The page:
Australia’s financial regulator ASIC released an updated report on license applications during the first half of 2015, and it contained more bad news for the Retail Forex sector.
ASIC listed the retail OTC derivatives (i.e. Retail Forex) sector as being one it continues to closely monitor, alongside the related digital (robo) advice providers.
In fact, ASIC confirmed that it had rejected all three new license applications in the Retail Forex sector which it received during the first six months of the year.
The rejections are, in our view, good news for the existing leaders in Australia’s Retail Forex brokerage sector, including AxiTrader, Pepperstone, Invast, IC Markets, SynergyFX, and Core Liquidity Markets, as potential competitors are seeing a very high regulatory barrier-to-entry into the Australian market.
Back to the report, ASIC also went out of its way to point out that of the AFS licenses it suspended or cancelled during the period two were Retail Forex brokers (Rainbow Legend and Australian Capital Markets Advisory Services, or ACMAS).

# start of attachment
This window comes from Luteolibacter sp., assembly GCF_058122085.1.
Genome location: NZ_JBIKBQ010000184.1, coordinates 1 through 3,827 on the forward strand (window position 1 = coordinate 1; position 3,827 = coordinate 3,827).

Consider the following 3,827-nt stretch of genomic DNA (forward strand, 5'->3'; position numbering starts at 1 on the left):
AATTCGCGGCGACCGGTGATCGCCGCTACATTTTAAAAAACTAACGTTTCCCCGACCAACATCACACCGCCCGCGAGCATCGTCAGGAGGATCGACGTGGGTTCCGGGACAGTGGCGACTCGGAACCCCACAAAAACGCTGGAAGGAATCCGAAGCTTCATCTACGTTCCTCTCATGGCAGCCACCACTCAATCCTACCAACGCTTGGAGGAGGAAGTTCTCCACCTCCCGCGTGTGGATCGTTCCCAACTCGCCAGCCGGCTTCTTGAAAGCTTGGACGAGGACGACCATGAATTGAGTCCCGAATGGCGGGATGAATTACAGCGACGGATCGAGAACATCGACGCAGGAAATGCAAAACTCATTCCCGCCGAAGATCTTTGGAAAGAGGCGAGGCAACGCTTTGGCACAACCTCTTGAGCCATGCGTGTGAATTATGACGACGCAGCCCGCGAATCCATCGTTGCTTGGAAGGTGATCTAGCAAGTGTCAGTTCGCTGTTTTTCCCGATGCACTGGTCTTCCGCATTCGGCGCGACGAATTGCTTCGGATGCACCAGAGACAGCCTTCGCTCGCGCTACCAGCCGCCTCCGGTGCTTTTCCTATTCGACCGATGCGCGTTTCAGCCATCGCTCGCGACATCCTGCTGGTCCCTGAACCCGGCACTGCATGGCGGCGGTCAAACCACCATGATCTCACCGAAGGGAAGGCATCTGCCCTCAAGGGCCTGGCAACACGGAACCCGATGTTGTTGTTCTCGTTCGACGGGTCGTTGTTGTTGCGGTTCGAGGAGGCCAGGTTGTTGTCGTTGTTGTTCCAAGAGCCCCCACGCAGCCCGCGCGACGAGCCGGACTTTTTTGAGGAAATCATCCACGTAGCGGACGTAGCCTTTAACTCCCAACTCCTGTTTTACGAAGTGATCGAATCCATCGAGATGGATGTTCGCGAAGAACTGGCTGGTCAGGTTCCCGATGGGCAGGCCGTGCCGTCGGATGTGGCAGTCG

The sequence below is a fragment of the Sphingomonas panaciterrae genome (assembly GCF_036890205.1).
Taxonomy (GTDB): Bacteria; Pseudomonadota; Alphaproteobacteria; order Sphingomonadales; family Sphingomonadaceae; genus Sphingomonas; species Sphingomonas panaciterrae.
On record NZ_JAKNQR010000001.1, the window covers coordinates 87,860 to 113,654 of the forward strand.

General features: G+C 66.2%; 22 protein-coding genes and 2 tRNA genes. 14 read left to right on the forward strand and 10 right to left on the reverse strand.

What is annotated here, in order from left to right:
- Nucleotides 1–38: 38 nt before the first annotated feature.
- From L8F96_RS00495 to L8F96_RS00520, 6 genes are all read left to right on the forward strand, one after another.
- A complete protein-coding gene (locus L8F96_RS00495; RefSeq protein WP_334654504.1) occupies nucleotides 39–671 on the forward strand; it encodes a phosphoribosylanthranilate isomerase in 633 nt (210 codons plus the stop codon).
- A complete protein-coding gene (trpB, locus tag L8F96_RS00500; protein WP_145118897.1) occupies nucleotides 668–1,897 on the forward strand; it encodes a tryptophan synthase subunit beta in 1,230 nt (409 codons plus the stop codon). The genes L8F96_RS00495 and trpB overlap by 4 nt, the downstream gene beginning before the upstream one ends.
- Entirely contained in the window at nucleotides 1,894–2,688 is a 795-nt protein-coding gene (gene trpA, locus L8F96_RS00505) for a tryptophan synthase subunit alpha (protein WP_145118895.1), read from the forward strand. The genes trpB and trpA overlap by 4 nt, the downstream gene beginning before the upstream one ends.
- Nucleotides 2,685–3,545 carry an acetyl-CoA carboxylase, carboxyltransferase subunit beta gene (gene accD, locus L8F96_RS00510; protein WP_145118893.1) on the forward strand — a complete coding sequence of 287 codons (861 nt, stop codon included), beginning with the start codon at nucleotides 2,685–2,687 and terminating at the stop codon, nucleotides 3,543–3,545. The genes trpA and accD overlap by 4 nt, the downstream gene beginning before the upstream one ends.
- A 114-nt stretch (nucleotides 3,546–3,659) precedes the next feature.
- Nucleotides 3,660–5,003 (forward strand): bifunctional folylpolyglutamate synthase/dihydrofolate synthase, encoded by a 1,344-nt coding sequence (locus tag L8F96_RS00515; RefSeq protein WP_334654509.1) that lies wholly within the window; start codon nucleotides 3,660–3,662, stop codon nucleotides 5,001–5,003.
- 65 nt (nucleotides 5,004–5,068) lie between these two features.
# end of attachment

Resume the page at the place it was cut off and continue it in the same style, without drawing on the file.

In ASIC’s words:
We continue to see a number of applicants seeking various authorisations relating to over-the-counter (OTC) retail derivatives including margin foreign exchange (FX).
As mentioned… we continue to pay particular attention to proposed new entrants to this market sector. This includes consideration of the applicant’s business model, their organisational competence and responsible managers, their contractual and outsourced functions, and their risk management systems and processes. The Licensing team continues to liaise closely with other ASIC stakeholder teams and other regulatory agencies (both local and overseas) regarding personnel, systems, related parties and associates, as well as operations they may conduct in foreign jurisdictions.
The Licensing team dealt with three applications during the relevant period relating to ‘deal issue’ and/or make a market in OTC derivatives involving margin FX.
Of these applications:
- one was voluntarily withdrawn after being advised that we were minded to recommend refusal of the application;
- the other two were both refused by an ASIC Hearing Delegate following a hearing; and
- one of the applications referred to in point 2 above was appealed to the Administrative Appeals Tribunal (AAT) but the appeal was subsequently withdrawn by the applicant and dismissed by the AAT.
To see the ASIC report on First Half 2015 click here.